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Junior Warden Challenge 5: Charles II

Illustration of Palace wardens

Holly and Rudy ©

Hello from Holyroodhouse!

Welcome back to the Junior Warden Challenge.

In this challenge we’d like to introduce two brothers, Charles II and the Duke of York (who later became James VII and II.)

They REALLY liked to impress their visitors. Charles rebuilt most of the Palace when he was King in the 1600s. 

Today we’re going to find out about a giant staircase, a ceiling that tells a story, a room so big you can fit 10 buses inside it, and some paintings with a mysterious connection.



Let’s start with some facts about these kings:

Illustration of Charles II

Charles II ©


Charles II was forced off the throne for ten years by a man called Oliver Cromwell – during this time there was no King. 

He got power back for his family in 1660 and ruled for 25 years.

His favourite pet was a spaniel. In fact, he loved this breed of dog so much that it was named after him - the King Charles Spaniel!

It is said that the character of Captain Hook was inspired by portraits of Charles. They look very similar don’t they?

James became the next King. We’d already had six kings named James in Scotland, so we called him James VII. They’d only had one before in England and Ireland, so they called him James II.

Have you heard of Bonnie Prince Charlie? James was his grandfather. We’ll find out more about him next week.

When Charles II eventually took power back from Cromwell, he wanted people to see that he was a strong and powerful king.

The Palace was designed to show this and every visitor was to leave feeling suitably impressed.

Ceiling of Great Stair

Ceiling of Great Stair ©


Charles asked James to live at the Palace for a time and help him govern Scotland.

James was still the Duke of York then, but it was good training for when he became the King himself.

If you were invited to meet James, you had to pass through a number of rooms that got grander and grander as you went. 

BUT, how far you got depended on how important you were; only really important visitors got into most private rooms.

First stop was the Great Stair.  The ceiling towers 12 metres above the first step (imagine the height of a giraffe standing on top of two elephants!)

There are angels in each corner of the ceiling. They hold the Scottish Crown Jewels – a crown, a sword and a sceptre. 

The real ones – called The Honours of Scotland – are kept in Edinburgh Castle, but this decoration was a way for the King to say you were in HIS home.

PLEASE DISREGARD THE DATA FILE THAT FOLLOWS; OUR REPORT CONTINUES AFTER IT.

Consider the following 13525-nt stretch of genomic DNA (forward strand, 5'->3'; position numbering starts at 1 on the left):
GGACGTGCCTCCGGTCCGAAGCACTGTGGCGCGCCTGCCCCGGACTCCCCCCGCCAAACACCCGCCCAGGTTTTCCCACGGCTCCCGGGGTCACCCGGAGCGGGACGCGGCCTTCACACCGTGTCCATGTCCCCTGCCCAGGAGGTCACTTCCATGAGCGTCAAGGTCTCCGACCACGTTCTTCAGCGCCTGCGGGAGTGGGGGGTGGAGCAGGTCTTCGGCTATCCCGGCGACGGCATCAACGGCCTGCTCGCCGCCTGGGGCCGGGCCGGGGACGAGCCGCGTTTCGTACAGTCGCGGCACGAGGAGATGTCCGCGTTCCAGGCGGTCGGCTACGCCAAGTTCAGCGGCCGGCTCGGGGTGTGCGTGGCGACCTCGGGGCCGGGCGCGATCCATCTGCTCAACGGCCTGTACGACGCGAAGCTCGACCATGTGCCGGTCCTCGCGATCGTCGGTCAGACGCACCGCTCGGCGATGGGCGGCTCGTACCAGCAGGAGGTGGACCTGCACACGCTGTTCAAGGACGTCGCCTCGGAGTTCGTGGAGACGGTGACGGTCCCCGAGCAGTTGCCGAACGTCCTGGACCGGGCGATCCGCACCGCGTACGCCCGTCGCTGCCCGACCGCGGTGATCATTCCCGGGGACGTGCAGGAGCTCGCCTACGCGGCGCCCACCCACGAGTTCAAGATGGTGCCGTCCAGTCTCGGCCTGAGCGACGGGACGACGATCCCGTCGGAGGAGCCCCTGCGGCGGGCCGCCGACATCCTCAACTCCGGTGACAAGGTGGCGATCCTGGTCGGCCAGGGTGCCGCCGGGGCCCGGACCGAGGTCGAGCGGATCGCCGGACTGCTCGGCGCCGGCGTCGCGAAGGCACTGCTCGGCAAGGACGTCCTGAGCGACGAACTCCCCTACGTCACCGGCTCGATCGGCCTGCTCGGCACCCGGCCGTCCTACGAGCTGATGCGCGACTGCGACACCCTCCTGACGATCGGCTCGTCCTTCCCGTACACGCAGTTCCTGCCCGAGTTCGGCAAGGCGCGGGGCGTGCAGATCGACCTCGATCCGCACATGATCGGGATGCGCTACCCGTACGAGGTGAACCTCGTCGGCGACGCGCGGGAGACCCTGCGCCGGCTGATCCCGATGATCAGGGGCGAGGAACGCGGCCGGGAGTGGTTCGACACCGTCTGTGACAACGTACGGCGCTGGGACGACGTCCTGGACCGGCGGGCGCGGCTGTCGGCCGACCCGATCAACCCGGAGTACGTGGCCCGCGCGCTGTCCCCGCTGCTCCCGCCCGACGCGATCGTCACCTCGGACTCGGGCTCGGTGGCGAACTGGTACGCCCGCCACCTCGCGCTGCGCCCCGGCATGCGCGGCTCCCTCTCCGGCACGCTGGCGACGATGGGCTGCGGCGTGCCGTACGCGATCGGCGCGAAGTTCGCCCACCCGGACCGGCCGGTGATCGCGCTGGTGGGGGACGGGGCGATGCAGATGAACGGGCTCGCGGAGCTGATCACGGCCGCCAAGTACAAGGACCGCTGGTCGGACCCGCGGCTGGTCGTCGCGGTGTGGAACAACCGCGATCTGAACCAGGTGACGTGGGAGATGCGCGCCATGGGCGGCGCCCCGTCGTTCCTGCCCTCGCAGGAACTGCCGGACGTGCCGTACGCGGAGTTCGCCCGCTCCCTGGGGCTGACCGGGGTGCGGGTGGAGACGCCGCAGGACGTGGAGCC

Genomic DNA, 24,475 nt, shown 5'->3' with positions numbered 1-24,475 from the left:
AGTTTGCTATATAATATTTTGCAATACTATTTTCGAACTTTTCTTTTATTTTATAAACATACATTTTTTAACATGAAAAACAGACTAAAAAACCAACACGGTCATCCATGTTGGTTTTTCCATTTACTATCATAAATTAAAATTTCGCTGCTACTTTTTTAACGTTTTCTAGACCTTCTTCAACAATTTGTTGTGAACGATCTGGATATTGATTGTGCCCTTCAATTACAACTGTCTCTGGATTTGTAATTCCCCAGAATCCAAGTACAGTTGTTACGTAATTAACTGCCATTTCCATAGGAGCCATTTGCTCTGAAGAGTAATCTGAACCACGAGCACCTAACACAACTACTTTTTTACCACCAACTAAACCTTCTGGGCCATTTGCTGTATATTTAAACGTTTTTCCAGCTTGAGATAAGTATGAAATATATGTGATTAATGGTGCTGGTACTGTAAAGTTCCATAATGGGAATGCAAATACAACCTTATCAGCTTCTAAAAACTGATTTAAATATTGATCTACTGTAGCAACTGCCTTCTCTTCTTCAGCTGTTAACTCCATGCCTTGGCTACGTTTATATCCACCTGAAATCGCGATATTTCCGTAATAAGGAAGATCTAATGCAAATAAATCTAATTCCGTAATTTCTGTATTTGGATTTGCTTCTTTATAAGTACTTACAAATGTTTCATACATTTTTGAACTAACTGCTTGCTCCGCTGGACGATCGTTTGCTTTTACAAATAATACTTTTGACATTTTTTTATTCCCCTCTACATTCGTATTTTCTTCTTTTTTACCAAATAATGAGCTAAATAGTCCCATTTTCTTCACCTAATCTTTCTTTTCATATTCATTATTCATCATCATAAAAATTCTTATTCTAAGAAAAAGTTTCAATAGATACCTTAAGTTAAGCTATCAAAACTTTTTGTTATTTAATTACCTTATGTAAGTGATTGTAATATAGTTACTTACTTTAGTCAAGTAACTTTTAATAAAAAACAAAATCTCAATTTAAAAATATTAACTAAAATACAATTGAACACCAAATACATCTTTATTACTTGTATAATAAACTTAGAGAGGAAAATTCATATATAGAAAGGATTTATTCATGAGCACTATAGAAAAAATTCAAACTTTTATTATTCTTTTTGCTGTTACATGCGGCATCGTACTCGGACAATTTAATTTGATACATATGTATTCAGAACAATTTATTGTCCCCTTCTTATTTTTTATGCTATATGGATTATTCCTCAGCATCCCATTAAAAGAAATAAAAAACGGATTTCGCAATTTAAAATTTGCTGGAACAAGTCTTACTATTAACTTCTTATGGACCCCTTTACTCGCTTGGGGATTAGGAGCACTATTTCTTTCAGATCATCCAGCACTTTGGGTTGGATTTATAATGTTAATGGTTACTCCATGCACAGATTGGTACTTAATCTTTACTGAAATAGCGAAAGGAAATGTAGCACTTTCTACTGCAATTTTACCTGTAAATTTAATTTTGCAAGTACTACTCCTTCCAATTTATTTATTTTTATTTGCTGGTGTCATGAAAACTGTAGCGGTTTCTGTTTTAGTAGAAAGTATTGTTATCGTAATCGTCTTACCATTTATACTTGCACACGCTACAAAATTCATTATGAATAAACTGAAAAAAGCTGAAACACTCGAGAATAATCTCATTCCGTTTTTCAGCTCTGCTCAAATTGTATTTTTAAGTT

Illustration of James VII and II

James VII and II ©


At the top of the stairs, visitors were told to wait in an enormous guard room until they were summoned to the Presence Chamber.

If you were important enough you’d go even further - into the the Privy Chamber ('privy' meaning 'private').

Charles spent a fortune on making this room look impressive, especially the ceiling.

It is decorated with symbols of royalty and strength – giant eagles, ferocious lions, leaping unicorns, the Crown Jewels and the letters CR in every corner. 

These were the King's initials, Charles Rex – ‘rex’ is Latin for 'king'.

There was one more meeting room for only the most important visitors - the King’s Bedroom!

It was a great honour if you were invited here, everything about it was magnificent and kingly.

There was a grand four poster bed, wooden carvings and giant tapestries decorating the walls and, best of all, the story of a superhero on the ceiling! 

Ceiling painting from Charles II Bedchamber

Ceiling painting from Charles II Bedchamber ©





Take a closer look at this scene.

The man at the bottom is Hercules – the stongest and bravest man that ever lived.

He is being taken up to the home of the gods in the heavens.

So why is this picture in the King’s bedroom?

It was supposed to make people think about Hercules when they met the King.

In the stories, Hercules is half man, half god – a sort of ancient superhero.

And that’s how the King wanted to be seen too – a powerful, god-like ruler.

Photograph of Great Gallery

Great Gallery ©

Lastly, let’s tell you about the largest room in the Palace - the Great Gallery. It is nearly 45 metres long and so big that you can park 10 double-decker buses inside it!

Charles decorated this grand room with over 100 portraits of the kings and queens of Scotland, going right back into the mists of legend.

Portraits of Charles and James were hung beside these paintings to show that the brothers were connected to all of these past rulers.

Today this room is used for royal events – but we will tell you more about that another in another challenge.

We hope you’ve enjoyed this journey through the Palace.  Now it’s time for your challenges.

Challenge 1: Guess the connection

Portrait of Charles II

Charles II, Jacob de Wed, RCIN 403311 ©

Instead of guessing a mystery object in this challenge , we’d like you to guess a connection. 


Charles II wanted to show visitors his links to the Scottish royalty that came before him.

Compare his portrait to some of the others that hang in the Great Gallery.

Can you spot something that looks the same on all of them?


Find out if you were right in the next challenge!

Challenge 2: Complete one of the activities below

Design a cypher

Make your own Great Gallery

Illustration of Palace warden

Rudy ©


Before we go, here is the answer to the last challenge's mystery object:


Queen Victoria loved to write

But she couldn’t without me

Fill me up, but don’t tip me over

I’d make a mess, you see!



In the next challenge we are going to find about James’s grandson, Bonnie Prince Charlie.

Join us then for another story and more challenges!

If this is the last challenge that you have wanted to complete ask your teacher, parent or carer to email us at [email protected] and we will send you your Junior Warden Challenge certificate!